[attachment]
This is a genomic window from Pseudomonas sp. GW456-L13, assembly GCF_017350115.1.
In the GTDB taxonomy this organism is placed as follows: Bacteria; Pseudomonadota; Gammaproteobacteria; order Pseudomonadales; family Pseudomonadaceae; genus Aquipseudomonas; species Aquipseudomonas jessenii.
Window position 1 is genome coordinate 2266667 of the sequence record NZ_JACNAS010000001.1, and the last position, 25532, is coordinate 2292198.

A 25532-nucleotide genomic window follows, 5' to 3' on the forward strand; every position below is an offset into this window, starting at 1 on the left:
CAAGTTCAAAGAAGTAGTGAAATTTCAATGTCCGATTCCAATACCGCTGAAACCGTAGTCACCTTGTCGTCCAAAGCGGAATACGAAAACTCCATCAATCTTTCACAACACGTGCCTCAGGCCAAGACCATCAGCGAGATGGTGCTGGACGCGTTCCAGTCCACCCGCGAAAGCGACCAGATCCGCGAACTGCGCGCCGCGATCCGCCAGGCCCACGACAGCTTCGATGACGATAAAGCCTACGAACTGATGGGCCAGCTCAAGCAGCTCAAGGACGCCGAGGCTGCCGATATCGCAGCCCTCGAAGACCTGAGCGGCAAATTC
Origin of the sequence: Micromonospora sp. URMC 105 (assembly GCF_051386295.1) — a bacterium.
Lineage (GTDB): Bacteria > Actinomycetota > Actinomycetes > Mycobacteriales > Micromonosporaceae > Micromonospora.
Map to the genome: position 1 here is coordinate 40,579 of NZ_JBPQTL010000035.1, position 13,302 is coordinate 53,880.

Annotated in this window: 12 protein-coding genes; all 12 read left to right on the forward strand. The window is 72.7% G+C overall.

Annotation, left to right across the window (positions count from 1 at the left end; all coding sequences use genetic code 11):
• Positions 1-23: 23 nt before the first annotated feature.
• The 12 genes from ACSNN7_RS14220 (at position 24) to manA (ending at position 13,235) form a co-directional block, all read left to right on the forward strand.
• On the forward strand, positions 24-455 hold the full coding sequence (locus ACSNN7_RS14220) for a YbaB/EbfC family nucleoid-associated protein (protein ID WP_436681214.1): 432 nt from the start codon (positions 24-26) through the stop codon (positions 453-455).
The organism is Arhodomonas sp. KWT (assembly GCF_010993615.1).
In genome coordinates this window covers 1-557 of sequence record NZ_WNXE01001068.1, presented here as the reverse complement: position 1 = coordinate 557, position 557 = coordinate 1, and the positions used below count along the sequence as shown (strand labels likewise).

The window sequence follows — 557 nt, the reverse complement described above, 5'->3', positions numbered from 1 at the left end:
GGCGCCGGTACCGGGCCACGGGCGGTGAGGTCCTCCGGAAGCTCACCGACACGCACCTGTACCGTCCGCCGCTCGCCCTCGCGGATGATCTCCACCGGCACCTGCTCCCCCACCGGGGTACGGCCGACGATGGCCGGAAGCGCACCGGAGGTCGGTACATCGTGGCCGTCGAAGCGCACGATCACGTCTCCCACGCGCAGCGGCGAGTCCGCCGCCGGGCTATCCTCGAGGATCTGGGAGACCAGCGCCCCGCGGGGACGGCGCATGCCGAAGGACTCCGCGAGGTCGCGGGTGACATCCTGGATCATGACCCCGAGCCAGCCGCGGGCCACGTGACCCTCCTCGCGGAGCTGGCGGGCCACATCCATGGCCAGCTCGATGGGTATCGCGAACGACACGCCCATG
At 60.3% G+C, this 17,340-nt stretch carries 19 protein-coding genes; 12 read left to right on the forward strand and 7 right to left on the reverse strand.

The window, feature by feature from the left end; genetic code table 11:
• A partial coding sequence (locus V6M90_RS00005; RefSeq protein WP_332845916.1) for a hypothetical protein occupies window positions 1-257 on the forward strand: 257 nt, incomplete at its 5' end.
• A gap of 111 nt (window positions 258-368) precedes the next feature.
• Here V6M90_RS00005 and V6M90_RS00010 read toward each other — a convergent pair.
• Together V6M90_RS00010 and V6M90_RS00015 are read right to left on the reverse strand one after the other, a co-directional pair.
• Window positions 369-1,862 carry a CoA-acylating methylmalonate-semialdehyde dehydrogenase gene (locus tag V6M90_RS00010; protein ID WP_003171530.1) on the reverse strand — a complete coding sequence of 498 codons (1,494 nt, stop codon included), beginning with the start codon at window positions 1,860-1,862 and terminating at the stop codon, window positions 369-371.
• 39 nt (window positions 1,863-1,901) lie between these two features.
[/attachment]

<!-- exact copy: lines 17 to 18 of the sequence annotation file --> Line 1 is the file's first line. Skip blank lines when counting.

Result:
GGCGCCGGTACCGGGCCACGGGCGGTGAGGTCCTCCGGAAGCTCACCGACACGCACCTGTACCGTCCGCCGCTCGCCCTCGCGGATGATCTCCACCGGCACCTGCTCCCCCACCGGGGTACGGCCGACGATGGCCGGAAGCGCACCGGAGGTCGGTACATCGTGGCCGTCGAAGCGCACGATCACGTCTCCCACGCGCAGCGGCGAGTCCGCCGCCGGGCTATCCTCGAGGATCTGGGAGACCAGCGCCCCGCGGGGACGGCGCATGCCGAAGGACTCCGCGAGGTCGCGGGTGACATCCTGGATCATGACCCCGAGCCAGCCGCGGGCCACGTGACCCTCCTCGCGGAGCTGGCGGGCCACATCCATGGCCAGCTCGATGGGTATCGCGAACGACACGCCCATG
At 60.3% G+C, this 17,340-nt stretch carries 19 protein-coding genes; 12 read left to right on the forward strand and 7 right to left on the reverse strand.